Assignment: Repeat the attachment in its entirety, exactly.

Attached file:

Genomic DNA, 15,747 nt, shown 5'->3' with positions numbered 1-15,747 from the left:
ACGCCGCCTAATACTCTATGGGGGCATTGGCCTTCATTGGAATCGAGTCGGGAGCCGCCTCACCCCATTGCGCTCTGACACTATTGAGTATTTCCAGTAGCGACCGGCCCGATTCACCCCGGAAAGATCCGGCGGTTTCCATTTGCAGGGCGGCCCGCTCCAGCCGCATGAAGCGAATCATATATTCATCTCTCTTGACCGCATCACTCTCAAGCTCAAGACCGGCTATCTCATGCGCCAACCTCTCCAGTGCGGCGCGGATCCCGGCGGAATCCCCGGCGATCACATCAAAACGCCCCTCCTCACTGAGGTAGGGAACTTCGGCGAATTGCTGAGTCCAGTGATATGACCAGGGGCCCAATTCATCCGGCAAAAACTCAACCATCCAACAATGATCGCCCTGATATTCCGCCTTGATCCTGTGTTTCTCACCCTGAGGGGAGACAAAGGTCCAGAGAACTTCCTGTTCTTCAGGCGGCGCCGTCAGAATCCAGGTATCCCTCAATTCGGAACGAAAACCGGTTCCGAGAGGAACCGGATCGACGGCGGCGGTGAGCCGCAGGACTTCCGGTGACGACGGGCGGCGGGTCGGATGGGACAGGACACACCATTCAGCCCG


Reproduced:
Genomic DNA, 15,747 nt, shown 5'->3' with positions numbered 1-15,747 from the left:
ACGCCGCCTAATACTCTATGGGGGCATTGGCCTTCATTGGAATCGAGTCGGGAGCCGCCTCACCCCATTGCGCTCTGACACTATTGAGTATTTCCAGTAGCGACCGGCCCGATTCACCCCGGAAAGATCCGGCGGTTTCCATTTGCAGGGCGGCCCGCTCCAGCCGCATGAAGCGAATCATATATTCATCTCTCTTGACCGCATCACTCTCAAGCTCAAGACCGGCTATCTCATGCGCCAACCTCTCCAGTGCGGCGCGGATCCCGGCGGAATCCCCGGCGATCACATCAAAACGCCCCTCCTCACTGAGGTAGGGAACTTCGGCGAATTGCTGAGTCCAGTGATATGACCAGGGGCCCAATTCATCCGGCAAAAACTCAACCATCCAACAATGATCGCCCTGATATTCCGCCTTGATCCTGTGTTTCTCACCCTGAGGGGAGACAAAGGTCCAGAGAACTTCCTGTTCTTCAGGCGGCGCCGTCAGAATCCAGGTATCCCTCAATTCGGAACGAAAACCGGTTCCGAGAGGAACCGGATCGACGGCGGCGGTGAGCCGCAGGACTTCCGGTGACGACGGGCGGCGGGTCGGATGGGACAGGACACACCATTCAGCCCG